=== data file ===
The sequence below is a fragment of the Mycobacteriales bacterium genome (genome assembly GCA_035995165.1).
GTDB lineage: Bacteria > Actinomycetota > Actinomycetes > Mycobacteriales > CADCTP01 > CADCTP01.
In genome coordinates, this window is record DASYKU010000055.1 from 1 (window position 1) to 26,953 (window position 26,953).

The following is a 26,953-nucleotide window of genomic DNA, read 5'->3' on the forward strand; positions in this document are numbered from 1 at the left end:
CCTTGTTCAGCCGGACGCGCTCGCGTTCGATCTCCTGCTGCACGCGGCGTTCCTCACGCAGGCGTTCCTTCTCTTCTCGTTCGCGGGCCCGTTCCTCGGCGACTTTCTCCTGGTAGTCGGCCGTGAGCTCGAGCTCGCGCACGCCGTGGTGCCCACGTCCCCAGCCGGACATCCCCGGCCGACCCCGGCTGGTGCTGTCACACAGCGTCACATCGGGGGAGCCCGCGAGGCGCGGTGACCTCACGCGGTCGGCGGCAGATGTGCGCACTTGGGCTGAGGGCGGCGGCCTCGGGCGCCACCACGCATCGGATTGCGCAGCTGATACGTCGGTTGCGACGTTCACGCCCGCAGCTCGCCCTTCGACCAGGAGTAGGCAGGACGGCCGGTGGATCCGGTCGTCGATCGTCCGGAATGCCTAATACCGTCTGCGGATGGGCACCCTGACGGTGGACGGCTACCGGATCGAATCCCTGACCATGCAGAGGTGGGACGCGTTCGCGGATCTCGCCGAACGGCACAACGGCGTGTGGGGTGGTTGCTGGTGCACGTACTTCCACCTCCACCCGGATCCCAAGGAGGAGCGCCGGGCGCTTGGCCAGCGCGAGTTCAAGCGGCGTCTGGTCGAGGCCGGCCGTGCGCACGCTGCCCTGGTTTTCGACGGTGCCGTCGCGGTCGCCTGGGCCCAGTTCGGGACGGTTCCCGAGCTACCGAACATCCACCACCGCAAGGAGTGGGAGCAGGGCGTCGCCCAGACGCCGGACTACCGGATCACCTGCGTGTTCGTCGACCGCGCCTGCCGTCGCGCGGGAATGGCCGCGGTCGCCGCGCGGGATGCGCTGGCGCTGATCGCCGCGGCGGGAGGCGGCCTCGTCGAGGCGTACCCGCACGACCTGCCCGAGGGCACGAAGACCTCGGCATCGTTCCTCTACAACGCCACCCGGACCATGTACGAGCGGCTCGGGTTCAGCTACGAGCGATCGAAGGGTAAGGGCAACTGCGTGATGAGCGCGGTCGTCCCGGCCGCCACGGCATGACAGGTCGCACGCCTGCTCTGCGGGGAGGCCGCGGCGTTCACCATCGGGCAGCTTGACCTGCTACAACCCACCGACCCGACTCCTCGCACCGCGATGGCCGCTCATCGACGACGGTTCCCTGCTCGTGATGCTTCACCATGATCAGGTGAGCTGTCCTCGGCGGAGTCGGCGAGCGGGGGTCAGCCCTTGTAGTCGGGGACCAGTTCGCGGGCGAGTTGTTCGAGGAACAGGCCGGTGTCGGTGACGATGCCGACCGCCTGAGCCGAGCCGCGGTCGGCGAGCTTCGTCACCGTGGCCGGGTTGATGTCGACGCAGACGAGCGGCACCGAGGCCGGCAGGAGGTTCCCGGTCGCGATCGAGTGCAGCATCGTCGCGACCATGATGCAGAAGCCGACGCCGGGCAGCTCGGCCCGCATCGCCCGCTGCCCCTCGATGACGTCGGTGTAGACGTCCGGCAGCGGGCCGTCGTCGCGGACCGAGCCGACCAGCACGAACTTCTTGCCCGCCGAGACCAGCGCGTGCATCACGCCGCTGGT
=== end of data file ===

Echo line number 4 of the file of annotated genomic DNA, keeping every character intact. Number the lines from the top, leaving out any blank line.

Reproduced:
The following is a 26,953-nucleotide window of genomic DNA, read 5'->3' on the forward strand; positions in this document are numbered from 1 at the left end: